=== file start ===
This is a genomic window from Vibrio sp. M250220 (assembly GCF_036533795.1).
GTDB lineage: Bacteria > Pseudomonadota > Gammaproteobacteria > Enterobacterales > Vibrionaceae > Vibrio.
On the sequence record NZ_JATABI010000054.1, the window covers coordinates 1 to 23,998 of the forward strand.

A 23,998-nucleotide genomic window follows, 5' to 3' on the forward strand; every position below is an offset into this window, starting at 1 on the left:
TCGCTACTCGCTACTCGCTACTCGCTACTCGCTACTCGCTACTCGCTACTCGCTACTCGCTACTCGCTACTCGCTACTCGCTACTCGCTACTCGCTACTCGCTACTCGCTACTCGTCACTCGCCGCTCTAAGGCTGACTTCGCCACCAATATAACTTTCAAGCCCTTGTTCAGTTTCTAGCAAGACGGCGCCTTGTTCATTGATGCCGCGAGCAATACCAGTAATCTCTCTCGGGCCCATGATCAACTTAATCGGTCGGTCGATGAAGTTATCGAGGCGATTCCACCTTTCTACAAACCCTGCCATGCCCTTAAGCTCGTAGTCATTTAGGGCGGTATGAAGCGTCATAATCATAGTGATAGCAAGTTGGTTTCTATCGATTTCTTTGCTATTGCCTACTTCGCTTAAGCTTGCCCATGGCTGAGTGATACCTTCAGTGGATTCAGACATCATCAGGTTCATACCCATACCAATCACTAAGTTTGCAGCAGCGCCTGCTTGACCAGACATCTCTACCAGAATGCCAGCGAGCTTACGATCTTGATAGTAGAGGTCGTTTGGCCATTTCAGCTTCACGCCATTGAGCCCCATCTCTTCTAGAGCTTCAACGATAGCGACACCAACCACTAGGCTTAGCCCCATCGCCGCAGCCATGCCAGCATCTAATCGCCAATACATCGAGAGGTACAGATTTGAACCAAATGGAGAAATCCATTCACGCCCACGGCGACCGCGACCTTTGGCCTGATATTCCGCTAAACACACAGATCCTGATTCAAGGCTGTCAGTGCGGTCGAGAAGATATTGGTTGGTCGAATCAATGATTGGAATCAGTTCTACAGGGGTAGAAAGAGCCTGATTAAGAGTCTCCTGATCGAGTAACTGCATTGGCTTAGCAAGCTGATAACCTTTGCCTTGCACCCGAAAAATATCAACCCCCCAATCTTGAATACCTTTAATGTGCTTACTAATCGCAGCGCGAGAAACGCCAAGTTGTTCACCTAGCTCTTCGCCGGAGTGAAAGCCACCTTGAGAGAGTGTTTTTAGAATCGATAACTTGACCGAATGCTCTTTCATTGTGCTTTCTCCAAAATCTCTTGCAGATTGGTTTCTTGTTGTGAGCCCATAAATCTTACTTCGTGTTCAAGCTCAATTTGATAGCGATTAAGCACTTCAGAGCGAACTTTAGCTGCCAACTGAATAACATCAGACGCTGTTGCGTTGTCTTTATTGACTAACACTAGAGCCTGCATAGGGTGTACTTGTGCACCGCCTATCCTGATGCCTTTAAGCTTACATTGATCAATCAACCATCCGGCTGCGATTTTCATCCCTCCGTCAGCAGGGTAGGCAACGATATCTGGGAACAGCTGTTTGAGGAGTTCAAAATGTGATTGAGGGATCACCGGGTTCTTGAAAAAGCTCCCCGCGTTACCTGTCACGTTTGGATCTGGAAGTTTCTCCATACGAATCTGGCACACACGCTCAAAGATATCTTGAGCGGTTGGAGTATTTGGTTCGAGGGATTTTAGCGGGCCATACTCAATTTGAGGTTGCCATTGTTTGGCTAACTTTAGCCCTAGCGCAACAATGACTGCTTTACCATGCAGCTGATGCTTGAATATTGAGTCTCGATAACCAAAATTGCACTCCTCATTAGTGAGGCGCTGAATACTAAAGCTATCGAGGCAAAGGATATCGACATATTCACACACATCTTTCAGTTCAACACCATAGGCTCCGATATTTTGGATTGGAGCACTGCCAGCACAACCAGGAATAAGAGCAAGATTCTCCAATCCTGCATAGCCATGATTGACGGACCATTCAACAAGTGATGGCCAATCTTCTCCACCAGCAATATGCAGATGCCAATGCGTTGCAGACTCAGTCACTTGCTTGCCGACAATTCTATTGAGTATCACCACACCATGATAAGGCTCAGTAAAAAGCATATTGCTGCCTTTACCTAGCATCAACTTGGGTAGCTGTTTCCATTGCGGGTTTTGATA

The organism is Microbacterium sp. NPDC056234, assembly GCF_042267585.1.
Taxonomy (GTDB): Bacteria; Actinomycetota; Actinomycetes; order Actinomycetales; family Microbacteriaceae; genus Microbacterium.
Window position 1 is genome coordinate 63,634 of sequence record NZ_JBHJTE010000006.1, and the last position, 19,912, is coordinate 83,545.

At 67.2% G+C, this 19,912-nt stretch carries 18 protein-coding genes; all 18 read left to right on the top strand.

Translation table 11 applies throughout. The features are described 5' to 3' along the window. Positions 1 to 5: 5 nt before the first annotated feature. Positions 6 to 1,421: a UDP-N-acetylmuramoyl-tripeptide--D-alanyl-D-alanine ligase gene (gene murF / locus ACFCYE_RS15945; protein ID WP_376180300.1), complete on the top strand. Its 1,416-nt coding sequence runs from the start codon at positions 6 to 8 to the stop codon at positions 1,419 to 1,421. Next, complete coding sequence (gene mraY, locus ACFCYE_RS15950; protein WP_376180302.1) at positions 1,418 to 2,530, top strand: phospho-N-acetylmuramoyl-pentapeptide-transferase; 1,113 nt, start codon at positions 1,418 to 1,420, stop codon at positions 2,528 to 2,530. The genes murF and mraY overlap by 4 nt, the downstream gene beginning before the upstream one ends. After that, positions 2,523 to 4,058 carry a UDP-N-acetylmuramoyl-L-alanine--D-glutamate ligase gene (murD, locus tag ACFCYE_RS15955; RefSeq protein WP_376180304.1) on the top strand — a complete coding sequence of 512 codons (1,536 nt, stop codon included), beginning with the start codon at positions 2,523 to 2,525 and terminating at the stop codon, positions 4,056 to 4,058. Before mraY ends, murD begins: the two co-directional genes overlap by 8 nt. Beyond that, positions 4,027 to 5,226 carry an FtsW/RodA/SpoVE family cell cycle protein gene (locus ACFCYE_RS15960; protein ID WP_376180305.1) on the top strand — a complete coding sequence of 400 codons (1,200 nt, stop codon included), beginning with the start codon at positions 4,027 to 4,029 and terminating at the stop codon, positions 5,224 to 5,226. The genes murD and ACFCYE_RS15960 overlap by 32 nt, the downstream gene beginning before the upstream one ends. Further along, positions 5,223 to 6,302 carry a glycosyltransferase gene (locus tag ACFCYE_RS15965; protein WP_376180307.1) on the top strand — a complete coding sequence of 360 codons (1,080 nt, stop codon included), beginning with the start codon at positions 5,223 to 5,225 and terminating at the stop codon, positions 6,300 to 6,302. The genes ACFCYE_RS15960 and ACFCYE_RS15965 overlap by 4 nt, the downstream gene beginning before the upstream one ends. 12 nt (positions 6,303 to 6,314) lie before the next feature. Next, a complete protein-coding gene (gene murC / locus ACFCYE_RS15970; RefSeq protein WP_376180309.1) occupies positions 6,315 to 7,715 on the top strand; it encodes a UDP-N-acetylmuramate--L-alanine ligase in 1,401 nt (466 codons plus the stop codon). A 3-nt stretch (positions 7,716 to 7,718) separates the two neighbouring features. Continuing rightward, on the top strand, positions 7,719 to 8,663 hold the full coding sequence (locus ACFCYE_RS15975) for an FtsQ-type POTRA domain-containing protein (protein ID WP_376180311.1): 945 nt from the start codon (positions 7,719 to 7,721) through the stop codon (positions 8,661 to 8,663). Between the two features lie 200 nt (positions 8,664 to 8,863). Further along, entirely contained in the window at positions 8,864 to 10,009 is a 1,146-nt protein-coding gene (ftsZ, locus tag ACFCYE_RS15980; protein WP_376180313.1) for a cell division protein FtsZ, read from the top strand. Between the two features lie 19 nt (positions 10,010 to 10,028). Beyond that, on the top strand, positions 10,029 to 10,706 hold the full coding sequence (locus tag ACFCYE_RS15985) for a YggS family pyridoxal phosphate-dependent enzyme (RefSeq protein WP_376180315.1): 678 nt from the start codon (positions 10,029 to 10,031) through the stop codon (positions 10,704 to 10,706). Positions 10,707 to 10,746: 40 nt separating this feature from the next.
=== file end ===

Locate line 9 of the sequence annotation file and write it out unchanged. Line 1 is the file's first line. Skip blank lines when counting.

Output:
At 67.2% G+C, this 19,912-nt stretch carries 18 protein-coding genes; all 18 read left to right on the top strand.